Alleged Entertainment

2009: The Year that LARPing Came to Pi-Con

As previously kind-of-announced, Alleged Entertainment went to 4Pi-Con to run several LARPs. In addition, Susan and I appeared on two panels about LARP, and together, Alleged Entertainment,Intercon J, and Foam Brain Games held a room party on Saturday night.
I should mention first and foremost that everyone’s favorite SMOF, Kate Farb-Johnson, served as Pi-Con’s first LARP coordinator ever. She wrote a con report of her own, which is long, informative, and a great read. Many thanks to her for making this possible, and for all the hard work she put in on the convention.

So, how did it go? Let’s go down the list…


Because after all, that’s what I came to Pi-Con to do, right? I was involved in running three LARPs:
  • 10 Bad LARPs: Remix – Susan and I ran this together on Friday night. We were given a panel room to run the game, which I thought worked very well as a LARP space. Attendance wasn’t as high as we’d hoped, due at least in part to us conflicting with the Rocky Horror Picture Show event. However, the game ran well, and the players seemed to enjoy it.
  • City Council of Hound’s Teeth – this was actually a replacement game: we’d originally planned on running Time Travel Review Board instead. Unfortunately, we found out the week before the con that the hotel wasn’t going to let us tape things to the walls, which is kind of necessary for Time Travel, so I pulled together City Council at the last minute. But this was apparently the LARP that was doomed from the start: the game space was significantly less than ideal, being a hallway that people needed to walk through to get to concerts, and that wouldn’t have mattered anyway, because we couldn’t attract enough players to minimally fill the game. Well, you win some…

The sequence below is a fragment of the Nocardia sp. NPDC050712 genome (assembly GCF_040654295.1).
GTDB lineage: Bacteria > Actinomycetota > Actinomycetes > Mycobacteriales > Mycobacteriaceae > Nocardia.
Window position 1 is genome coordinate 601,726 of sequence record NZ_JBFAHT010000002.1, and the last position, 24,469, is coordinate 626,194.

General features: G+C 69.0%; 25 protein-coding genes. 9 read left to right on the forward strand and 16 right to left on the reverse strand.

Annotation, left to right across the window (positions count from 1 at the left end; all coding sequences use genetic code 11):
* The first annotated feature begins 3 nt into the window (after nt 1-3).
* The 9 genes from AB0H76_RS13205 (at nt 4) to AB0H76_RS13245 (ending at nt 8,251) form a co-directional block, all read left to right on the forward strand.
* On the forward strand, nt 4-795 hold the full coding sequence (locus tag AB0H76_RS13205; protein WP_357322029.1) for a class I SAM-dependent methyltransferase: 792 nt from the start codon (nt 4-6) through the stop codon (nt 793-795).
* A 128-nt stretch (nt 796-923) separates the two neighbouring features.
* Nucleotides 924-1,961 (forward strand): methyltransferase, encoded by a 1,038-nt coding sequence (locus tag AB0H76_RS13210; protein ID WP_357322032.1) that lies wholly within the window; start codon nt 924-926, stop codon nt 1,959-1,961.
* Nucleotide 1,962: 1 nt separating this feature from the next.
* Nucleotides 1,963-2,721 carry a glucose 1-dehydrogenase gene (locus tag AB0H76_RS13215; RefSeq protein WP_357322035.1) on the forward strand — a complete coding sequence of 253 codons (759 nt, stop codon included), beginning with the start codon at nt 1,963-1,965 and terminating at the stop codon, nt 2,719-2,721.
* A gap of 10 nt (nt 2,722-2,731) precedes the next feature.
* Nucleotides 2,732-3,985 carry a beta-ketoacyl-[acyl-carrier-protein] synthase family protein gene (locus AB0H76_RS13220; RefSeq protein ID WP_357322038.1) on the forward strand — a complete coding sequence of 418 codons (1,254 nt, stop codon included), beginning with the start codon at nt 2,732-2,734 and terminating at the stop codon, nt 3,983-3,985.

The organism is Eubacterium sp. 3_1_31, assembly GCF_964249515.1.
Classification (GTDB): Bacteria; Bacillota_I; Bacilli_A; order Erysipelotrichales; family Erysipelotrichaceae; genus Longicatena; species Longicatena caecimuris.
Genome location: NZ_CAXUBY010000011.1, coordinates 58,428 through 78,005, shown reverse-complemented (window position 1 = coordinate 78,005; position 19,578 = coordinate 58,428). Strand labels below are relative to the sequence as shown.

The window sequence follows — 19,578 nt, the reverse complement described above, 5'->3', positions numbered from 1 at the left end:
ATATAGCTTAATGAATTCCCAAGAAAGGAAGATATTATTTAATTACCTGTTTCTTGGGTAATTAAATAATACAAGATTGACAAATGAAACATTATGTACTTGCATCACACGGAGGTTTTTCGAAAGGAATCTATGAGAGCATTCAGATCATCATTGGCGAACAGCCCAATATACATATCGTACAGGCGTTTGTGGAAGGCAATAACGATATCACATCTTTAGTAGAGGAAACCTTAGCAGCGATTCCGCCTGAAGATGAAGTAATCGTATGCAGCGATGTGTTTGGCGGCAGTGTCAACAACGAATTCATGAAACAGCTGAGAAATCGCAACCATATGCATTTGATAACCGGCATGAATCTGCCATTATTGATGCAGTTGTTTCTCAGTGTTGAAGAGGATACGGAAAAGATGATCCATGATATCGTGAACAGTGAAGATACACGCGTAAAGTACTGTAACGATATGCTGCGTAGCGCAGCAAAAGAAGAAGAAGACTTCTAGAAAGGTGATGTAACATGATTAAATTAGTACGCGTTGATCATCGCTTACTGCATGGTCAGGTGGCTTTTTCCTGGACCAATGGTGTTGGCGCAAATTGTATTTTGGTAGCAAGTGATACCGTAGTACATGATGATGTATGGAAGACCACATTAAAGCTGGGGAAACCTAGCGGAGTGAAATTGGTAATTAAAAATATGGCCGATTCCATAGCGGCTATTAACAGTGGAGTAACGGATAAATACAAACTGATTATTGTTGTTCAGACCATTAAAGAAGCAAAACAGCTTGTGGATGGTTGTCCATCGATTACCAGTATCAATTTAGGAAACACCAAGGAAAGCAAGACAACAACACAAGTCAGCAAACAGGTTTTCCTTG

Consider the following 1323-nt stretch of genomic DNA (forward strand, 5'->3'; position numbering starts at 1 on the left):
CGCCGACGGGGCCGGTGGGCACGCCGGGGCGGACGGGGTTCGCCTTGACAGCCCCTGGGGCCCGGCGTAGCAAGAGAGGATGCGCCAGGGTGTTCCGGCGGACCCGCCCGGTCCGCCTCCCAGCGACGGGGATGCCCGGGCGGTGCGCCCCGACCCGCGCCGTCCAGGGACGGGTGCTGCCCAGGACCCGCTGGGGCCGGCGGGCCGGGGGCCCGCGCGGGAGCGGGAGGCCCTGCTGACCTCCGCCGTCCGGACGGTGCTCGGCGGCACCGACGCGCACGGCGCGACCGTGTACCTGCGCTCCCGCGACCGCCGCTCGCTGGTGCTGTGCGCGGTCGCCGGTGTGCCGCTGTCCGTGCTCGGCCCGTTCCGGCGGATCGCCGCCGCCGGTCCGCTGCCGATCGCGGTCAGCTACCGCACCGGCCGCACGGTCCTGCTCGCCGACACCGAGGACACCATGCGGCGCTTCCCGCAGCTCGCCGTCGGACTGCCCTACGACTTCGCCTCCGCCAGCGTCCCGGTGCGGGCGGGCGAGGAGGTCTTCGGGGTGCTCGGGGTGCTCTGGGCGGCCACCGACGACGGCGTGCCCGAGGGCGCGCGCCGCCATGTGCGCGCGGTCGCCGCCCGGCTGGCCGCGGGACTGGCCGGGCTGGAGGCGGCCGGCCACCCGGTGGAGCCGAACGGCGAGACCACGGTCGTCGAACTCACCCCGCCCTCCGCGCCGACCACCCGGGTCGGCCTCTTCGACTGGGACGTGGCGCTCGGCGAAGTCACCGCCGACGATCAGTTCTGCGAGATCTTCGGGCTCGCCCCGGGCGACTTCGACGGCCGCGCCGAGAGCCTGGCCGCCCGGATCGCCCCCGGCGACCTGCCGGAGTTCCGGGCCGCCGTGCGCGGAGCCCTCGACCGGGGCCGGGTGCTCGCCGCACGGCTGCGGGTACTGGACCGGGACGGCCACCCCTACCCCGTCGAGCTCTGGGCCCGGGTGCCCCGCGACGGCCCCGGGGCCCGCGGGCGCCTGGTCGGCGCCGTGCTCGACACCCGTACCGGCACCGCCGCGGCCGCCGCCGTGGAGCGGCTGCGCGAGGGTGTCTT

• The Trial – Sharone and I ran this on Sunday afternoon. In stark contrast to City Council, we had more than enough players – in fact, the game was nearly full. In addition, we had a really nice little room to run the game in – a chunk of the ballroom, partitioned off from everything else. We had a really great cast, and overall it was one of my favorite runs of this game I’ve seen.
In addition, I played in Sharone’s run of An Un-Conventional Odyssey on Saturday late afternoon. Can you believe I hadn’t played this game yet? Anyway, it is a lot of fun and I can definitely see why it won the top award at the Small Games Contest. I played the driver of the car and (incompetent) leader of the group, which was a great character for me, since I tend to love playing the buffoon.
UCO ran in the same space we were meant to have used for City Council, and I think it suffered from that a bit, but the built-in break in the middle of the game was useful for letting people leave and enter the concert halls. Many thanks to Sharone for letting me finally get the chance to play this game!
In addition, the Boston Camarilla ran two games: a Changeling LARP on Friday night, and a VampireLARP on Saturday night. I didn’t attend these, but I heard great things about them from people who did.